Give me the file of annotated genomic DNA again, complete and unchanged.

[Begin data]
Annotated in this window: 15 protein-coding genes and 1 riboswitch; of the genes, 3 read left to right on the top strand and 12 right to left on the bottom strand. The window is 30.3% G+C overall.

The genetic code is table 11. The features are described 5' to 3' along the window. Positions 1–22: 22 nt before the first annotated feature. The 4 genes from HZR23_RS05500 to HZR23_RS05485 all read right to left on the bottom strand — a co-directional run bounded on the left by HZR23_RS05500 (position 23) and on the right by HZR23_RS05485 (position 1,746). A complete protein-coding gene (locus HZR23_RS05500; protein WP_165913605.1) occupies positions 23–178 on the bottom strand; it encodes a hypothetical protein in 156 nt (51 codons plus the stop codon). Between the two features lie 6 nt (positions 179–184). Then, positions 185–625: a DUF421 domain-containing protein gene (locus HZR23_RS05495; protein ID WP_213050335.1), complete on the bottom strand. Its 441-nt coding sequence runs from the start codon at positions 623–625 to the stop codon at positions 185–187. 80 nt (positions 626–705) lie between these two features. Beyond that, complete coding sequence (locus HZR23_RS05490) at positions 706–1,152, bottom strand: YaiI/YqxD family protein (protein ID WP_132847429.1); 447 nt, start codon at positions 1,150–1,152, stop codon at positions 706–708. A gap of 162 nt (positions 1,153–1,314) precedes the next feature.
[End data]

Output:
Annotated in this window: 15 protein-coding genes and 1 riboswitch; of the genes, 3 read left to right on the top strand and 12 right to left on the bottom strand. The window is 30.3% G+C overall.

The genetic code is table 11. The features are described 5' to 3' along the window. Positions 1–22: 22 nt before the first annotated feature. The 4 genes from HZR23_RS05500 to HZR23_RS05485 all read right to left on the bottom strand — a co-directional run bounded on the left by HZR23_RS05500 (position 23) and on the right by HZR23_RS05485 (position 1,746). A complete protein-coding gene (locus HZR23_RS05500; protein WP_165913605.1) occupies positions 23–178 on the bottom strand; it encodes a hypothetical protein in 156 nt (51 codons plus the stop codon). Between the two features lie 6 nt (positions 179–184). Then, positions 185–625: a DUF421 domain-containing protein gene (locus HZR23_RS05495; protein ID WP_213050335.1), complete on the bottom strand. Its 441-nt coding sequence runs from the start codon at positions 623–625 to the stop codon at positions 185–187. 80 nt (positions 626–705) lie between these two features. Beyond that, complete coding sequence (locus HZR23_RS05490) at positions 706–1,152, bottom strand: YaiI/YqxD family protein (protein ID WP_132847429.1); 447 nt, start codon at positions 1,150–1,152, stop codon at positions 706–708. A gap of 162 nt (positions 1,153–1,314) precedes the next feature.